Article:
Rotaliatina is a genus of Foraminifera errected by Dr. J. A. CUSHMAN in 1925 on material from the Upper Eocene Alazan shale of Carrizo on the Rio Tamuin, San Louis Potosi, State of Mexico. Its genotype is R. mexicana CUSHMAN. Perhaps Rotalina buliminoides REUSS described by REUSS in 1851 from the Late Tertiary (Septarien Ton) of Hermsdorf near Berlin could be regarded as congeneric with the Mexican species, being very similar to it in the trochoid spiral of test and simple suture; the original description and figures are copied below for comparison:- “Testa elevata, pupiformi, superne dilatata, basi acuta, laevigata; spire elevata; aufractibus 3 manifestis; loculis 7 angustis, convexiusculis; facie superiore subumbilicata; aperture tenui, elongata. Altit. 0.35-0.45mm.”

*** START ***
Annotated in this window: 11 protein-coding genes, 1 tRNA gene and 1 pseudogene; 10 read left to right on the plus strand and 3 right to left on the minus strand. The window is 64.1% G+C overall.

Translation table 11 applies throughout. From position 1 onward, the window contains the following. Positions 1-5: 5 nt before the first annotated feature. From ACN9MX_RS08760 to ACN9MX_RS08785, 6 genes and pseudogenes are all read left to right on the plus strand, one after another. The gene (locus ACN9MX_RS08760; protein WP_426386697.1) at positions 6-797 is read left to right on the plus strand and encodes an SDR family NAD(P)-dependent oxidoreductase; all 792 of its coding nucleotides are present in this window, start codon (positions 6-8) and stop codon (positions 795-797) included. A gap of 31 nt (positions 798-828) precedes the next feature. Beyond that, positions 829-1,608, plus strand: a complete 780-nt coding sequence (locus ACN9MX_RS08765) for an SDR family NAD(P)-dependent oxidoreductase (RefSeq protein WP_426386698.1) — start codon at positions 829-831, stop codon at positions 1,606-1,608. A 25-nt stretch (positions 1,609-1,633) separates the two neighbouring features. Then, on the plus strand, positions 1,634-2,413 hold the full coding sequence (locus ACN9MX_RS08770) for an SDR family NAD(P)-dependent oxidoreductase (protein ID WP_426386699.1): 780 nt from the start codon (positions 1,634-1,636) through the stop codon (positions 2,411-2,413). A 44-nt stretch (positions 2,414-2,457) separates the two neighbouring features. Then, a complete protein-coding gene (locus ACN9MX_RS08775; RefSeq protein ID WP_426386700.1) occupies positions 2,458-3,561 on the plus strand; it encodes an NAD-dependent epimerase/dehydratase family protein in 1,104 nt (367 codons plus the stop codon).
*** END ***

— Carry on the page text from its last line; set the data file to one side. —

A study of various collections of foraminifera now stored in the collection of the Institute of Geology and Palaeontology, Tôhoku Imperial University, Sendai, Japan, has rendered possible the review of the Japanese species of Cassidulina, both fossil and recent. There are 12 species belonging to the genus Cassidulina in Japan; among them 4 species, namely, C. japonica n. sp., C. yabei n. sp., C. setanaensis n. sp., and C. sublimbata n. sp. are distributed only in northern Japan, both as recent and fossil, and are not known from the Pacific side of Japan. On the contrary, the other 8 species, namely, C. subglobosa BRADY, C. subglobosa parva n. subsp., C. subglobosa depressa n. subsp., C. sagamiensis n. sp., C. kadusaensis n. sp., C. orientale CUSHMAN, C. pacifica CUSHMAN and C. laevigata D'ORBIGNY (?), occur only in the recent or fossil materials from the Pacific side and not in those from the Japan Sea side. The distribution of these interesting forms are the subject of this article and descriptions of the new species or subspecies will appear in another article. The writers here propose the following two different provinces of the marine Neogene from the view point of distribution of Cassidulina. 1) Cassidulina province of the Japan Sea type:-This includes the Neogene formations in the prefectures of Aomori, Akita Niigata, Toyama, Isikawa and HokkaidÔ. 2) Cassidulina province of the Pacific type: This includes the Neogene formations of Bôsô and Miura Peninsulas, the Kakegawa District and Aki-gun in KOti prefecture. The former province seems to be closely related to the Neogene Oil-field of Japan and it is noteworthy that the allied species are commonly found in the Plio-Pleistocene of California.